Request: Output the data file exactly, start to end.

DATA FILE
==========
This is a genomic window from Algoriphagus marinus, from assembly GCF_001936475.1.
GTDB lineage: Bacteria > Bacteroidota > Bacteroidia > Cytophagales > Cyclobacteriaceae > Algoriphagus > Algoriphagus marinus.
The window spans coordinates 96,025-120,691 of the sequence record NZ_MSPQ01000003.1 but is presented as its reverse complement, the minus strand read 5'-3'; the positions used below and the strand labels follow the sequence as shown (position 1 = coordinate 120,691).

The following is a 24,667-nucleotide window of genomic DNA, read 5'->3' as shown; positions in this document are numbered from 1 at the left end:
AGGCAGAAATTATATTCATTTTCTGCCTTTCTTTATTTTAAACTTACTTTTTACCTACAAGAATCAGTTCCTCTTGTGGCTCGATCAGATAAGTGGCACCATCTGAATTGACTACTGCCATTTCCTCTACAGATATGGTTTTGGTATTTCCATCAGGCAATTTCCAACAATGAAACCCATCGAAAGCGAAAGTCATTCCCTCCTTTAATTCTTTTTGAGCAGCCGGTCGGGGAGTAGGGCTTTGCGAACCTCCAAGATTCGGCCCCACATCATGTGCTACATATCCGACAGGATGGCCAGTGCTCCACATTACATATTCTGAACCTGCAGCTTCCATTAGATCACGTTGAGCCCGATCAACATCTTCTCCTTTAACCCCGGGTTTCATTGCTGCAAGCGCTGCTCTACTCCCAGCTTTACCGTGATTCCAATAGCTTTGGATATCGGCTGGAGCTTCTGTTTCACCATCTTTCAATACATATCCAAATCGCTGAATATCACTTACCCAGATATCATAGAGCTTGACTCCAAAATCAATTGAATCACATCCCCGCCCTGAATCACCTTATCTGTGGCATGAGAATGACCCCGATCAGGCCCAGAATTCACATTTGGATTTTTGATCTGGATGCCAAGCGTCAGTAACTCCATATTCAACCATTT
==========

This is a genomic window from Algoriphagus marinus, from assembly GCF_001936475.1.
GTDB lineage: Bacteria > Bacteroidota > Bacteroidia > Cytophagales > Cyclobacteriaceae > Algoriphagus > Algoriphagus marinus.
The window spans coordinates 96,025-120,691 of the sequence record NZ_MSPQ01000003.1 but is presented as its reverse complement, the minus strand read 5'-3'; the positions used below and the strand labels follow the sequence as shown (position 1 = coordinate 120,691).

The following is a 24,667-nucleotide window of genomic DNA, read 5'->3' as shown; positions in this document are numbered from 1 at the left end:
AGGCAGAAATTATATTCATTTTCTGCCTTTCTTTATTTTAAACTTACTTTTTACCTACAAGAATCAGTTCCTCTTGTGGCTCGATCAGATAAGTGGCACCATCTGAATTGACTACTGCCATTTCCTCTACAGATATGGTTTTGGTATTTCCATCAGGCAATTTCCAACAATGAAACCCATCGAAAGCGAAAGTCATTCCCTCCTTTAATTCTTTTTGAGCAGCCGGTCGGGGAGTAGGGCTTTGCGAACCTCCAAGATTCGGCCCCACATCATGTGCTACATATCCGACAGGATGGCCAGTGCTCCACATTACATATTCTGAACCTGCAGCTTCCATTAGATCACGTTGAGCCCGATCAACATCTTCTCCTTTAACCCCGGGTTTCATTGCTGCAAGCGCTGCTCTACTCCCAGCTTTACCGTGATTCCAATAGCTTTGGATATCGGCTGGAGCTTCTGTTTCACCATCTTTCAATACATATCCAAATCGCTGAATATCACTTACCCAGATATCATAGAGCTTGACTCCAAAATCAATTGAATCACATCCCCGCCCTGAATCACCTTATCTGTGGCATGAGAATGACCCCGATCAGGCCCAGAATTCACATTTGGATTTTTGATCTGGATGCCAAGCGTCAGTAACTCCATATTCAACCATTT